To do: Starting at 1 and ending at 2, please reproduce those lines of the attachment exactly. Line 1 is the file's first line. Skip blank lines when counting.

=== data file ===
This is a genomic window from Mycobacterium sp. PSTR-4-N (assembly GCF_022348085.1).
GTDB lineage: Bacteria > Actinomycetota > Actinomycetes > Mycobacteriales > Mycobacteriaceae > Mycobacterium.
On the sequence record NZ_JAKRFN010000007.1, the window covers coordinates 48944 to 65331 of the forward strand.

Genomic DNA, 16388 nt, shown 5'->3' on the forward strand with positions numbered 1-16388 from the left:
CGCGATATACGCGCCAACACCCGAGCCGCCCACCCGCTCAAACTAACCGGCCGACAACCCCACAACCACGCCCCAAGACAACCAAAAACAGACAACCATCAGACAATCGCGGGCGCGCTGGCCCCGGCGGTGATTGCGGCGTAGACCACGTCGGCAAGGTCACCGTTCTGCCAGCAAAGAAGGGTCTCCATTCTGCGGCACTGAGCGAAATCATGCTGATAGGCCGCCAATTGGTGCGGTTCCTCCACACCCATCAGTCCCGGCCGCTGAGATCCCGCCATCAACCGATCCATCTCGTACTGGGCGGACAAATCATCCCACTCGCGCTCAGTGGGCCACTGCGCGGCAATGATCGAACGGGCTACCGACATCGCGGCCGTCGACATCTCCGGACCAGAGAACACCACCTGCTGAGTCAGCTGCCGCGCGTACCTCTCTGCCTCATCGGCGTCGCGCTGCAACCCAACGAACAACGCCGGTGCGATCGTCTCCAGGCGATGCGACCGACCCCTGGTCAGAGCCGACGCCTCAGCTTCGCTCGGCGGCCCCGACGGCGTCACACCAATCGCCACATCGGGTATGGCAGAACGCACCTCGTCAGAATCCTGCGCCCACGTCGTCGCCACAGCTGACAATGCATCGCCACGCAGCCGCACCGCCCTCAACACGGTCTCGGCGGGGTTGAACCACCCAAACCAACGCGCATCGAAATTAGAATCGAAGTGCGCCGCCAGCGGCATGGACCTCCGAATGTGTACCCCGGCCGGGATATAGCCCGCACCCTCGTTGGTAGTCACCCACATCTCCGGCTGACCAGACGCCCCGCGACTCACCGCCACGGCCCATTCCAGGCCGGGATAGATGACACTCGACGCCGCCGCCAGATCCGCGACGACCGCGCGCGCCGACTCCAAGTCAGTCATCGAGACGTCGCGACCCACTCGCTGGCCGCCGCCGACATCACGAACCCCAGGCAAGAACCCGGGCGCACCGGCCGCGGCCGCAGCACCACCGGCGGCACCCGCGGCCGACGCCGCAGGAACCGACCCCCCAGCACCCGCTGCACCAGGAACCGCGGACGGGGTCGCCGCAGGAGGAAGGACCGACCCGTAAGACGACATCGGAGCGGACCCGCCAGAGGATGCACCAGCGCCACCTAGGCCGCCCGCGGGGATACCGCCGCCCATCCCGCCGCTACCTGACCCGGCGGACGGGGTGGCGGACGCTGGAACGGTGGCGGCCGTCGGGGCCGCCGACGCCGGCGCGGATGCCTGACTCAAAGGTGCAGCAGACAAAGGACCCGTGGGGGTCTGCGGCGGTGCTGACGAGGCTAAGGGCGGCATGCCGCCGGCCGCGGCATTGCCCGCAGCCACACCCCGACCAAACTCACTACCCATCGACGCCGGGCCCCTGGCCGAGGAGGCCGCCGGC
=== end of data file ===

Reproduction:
This is a genomic window from Mycobacterium sp. PSTR-4-N (assembly GCF_022348085.1).
GTDB lineage: Bacteria > Actinomycetota > Actinomycetes > Mycobacteriales > Mycobacteriaceae > Mycobacterium.